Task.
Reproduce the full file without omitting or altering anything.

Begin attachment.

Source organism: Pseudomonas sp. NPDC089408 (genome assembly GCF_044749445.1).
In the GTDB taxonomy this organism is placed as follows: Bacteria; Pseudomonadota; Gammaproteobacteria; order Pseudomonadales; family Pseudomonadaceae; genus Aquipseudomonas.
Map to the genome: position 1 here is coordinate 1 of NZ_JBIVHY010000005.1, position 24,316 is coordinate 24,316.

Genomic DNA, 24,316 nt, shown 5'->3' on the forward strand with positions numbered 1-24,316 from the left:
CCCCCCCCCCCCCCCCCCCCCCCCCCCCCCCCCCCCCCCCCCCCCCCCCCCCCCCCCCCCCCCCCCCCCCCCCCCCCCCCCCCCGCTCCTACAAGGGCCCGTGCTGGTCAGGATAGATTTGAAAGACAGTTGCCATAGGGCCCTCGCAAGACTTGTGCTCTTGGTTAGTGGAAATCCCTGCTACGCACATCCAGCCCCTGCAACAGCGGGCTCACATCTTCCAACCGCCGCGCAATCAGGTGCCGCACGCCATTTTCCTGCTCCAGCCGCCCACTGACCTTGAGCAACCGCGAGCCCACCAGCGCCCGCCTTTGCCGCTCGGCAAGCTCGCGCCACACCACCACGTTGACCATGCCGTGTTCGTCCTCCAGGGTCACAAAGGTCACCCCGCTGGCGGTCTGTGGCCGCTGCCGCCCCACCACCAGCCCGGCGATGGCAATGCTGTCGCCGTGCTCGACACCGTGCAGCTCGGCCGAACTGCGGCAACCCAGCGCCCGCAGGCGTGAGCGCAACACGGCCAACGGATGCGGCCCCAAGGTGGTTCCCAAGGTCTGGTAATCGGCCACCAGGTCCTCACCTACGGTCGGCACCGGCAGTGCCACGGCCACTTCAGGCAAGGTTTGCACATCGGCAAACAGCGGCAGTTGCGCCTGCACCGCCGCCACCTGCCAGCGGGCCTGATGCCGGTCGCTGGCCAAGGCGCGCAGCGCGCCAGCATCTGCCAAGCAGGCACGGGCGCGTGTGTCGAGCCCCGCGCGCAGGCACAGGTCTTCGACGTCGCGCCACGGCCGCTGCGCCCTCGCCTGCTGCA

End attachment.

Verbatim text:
Source organism: Pseudomonas sp. NPDC089408 (genome assembly GCF_044749445.1).
In the GTDB taxonomy this organism is placed as follows: Bacteria; Pseudomonadota; Gammaproteobacteria; order Pseudomonadales; family Pseudomonadaceae; genus Aquipseudomonas.
Map to the genome: position 1 here is coordinate 1 of NZ_JBIVHY010000005.1, position 24,316 is coordinate 24,316.

Genomic DNA, 24,316 nt, shown 5'->3' on the forward strand with positions numbered 1-24,316 from the left:
CCCCCCCCCCCCCCCCCCCCCCCCCCCCCCCCCCCCCCCCCCCCCCCCCCCCCCCCCCCCCCCCCCCCCCCCCCCCCCCCCCCCGCTCCTACAAGGGCCCGTGCTGGTCAGGATAGATTTGAAAGACAGTTGCCATAGGGCCCTCGCAAGACTTGTGCTCTTGGTTAGTGGAAATCCCTGCTACGCACATCCAGCCCCTGCAACAGCGGGCTCACATCTTCCAACCGCCGCGCAATCAGGTGCCGCACGCCATTTTCCTGCTCCAGCCGCCCACTGACCTTGAGCAACCGCGAGCCCACCAGCGCCCGCCTTTGCCGCTCGGCAAGCTCGCGCCACACCACCACGTTGACCATGCCGTGTTCGTCCTCCAGGGTCACAAAGGTCACCCCGCTGGCGGTCTGTGGCCGCTGCCGCCCCACCACCAGCCCGGCGATGGCAATGCTGTCGCCGTGCTCGACACCGTGCAGCTCGGCCGAACTGCGGCAACCCAGCGCCCGCAGGCGTGAGCGCAACACGGCCAACGGATGCGGCCCCAAGGTGGTTCCCAAGGTCTGGTAATCGGCCACCAGGTCCTCACCTACGGTCGGCACCGGCAGTGCCACGGCCACTTCAGGCAAGGTTTGCACATCGGCAAACAGCGGCAGTTGCGCCTGCACCGCCGCCACCTGCCAGCGGGCCTGATGCCGGTCGCTGGCCAAGGCGCGCAGCGCGCCAGCATCTGCCAAGCAGGCACGGGCGCGTGTGTCGAGCCCCGCGCGCAGGCACAGGTCTTCGACGTCGCGCCACGGCCGCTGCGCCCTCGCCTGCTGCA